How A Culture of Appreciation Develops Engaged and Loyal Employees
Do you look forward to going to work? Do you feel valued and appreciated by your employees or employer? If you work by yourself, do you feel seen by others? If you answered, “no” to any of the above, you’re not alone. According to the U.S. Department of Labor, 64% of Americans who leave their jobs say they do so because of a lack of appreciation. Gallup reports that almost 70 percent of people in the United States say they receive no praise or recognition in the workplace.
64% of Americans who leave their jobs say they do so because they don’t feel appreciated
We all want to know that we are valued and appreciated.
When you actively appreciate and take an interest in the qualities, characteristics, and work of the people around you, you develop a culture where people love to work, are fully engaged, and where your customers and clients enjoy doing business with you.
1. Recognize the benefit of appreciating and acknowledging individuals
Research confirms that individuals who receive regular recognition and praise increase their individual productivity, increase engagement among colleagues, are more likely to stay with the organization, and receive higher loyalty and satisfaction scores from customers. Appreciating others can make a difference to your bottom line.
Increase employee productivity by regularly giving recognition and praise
2. Gain an awareness for appreciation
If you’re not in the habit of appreciating people openly, begin by watching for behaviors, attitudes, and work that add value to you or the company.
3. Develop a commitment to appreciate
Make a commitment to express your appreciation. If this is a new habit, it might feel awkward or uncomfortable at first. The reward and benefit, however, of establishing the habit of appreciating others will pay huge dividends in the long-term.
4. Acknowledge specifics
The most meaningful appreciations are specific. What exactly do you appreciate? Details increase the impact and lets the person know clearly what you appreciate. Others may guess correctly how you feel or what you think about them, but they won’t know for sure unless you tell them. You strengthen the message by including specific impacts that the actions or qualities have on you, the team, or the organization.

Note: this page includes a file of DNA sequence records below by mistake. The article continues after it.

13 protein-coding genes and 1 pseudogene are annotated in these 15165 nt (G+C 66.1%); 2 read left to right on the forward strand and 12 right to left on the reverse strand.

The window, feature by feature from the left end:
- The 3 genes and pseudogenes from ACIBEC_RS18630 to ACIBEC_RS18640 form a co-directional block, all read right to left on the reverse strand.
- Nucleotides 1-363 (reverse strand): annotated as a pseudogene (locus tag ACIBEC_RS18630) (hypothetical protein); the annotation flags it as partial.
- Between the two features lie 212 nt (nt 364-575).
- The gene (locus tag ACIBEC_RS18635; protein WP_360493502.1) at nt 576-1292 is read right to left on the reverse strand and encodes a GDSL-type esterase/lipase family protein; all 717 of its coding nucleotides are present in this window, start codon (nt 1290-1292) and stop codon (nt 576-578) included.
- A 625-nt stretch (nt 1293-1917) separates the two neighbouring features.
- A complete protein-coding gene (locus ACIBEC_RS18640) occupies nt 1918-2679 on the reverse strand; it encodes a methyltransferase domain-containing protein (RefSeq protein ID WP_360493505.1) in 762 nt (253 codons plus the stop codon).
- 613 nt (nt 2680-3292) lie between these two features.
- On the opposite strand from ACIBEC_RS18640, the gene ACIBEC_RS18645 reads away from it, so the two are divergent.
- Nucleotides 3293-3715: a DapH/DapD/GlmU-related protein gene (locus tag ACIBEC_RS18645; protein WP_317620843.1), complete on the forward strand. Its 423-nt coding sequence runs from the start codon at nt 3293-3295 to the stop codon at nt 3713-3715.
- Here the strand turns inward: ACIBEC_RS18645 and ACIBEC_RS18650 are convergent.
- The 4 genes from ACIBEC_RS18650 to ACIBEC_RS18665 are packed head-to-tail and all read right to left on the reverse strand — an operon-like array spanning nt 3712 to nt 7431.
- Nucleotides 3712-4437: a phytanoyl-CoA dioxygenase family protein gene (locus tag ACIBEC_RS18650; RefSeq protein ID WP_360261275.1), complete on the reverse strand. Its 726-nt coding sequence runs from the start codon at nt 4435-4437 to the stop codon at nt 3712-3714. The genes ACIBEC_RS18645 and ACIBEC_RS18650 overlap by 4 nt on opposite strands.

5. Clarify roles, responsibilities and mission
It’s important for employees to understand their roles and responsibilities. Gaining clarity of organizational and personal goals and expectations help employees know how to meet or exceed expectations. Employees enjoy hearing how their contribution made a difference to the organization’s goals and its success. Employees are more likely to feel included and empowered when they understand the organization’s mission.
6. Follow through on commitments
Following through on commitments builds trust. It also communicates that the other person is important. Reinforce your organization’s values through how you treat each other. Let your employees know that you have their best interest at heart. We tend to support those who treat us well, believe in us, and take an interest in us.
7. Encourage openness
As a manager, recognize that other people have ideas and perspectives that might be useful to hear. When you seek and listen to others’ opinions and feedback, you are communicating that you value their ideas and insights.
8. Take the time to appreciate
We choose where to allocate our attention and energy. Meaningful appreciations don’t take much time to share. Words of appreciation typically can be spoken in less than 30 seconds. However, the value and positive impact of hearing words of appreciation can be huge and long-lasting.
9. Appreciation reinforces positive behavior
What you appreciate gets reinforced. By expressing your appreciation you indirectly communicate what behavior you’d like to continue to see in the future.
What you appreciate gets reinforced
10. Evaluate the effectiveness
Prior to starting your new focus on appreciation in the workplace, you might take stock of your employees’ productivity, your sales and profit, and employee turnover. It would be interesting to re-evaluate them six months later. I’d be curious what the difference will be.
What would you add to this list? I’d love to hear your thoughts.
Graphic by dr records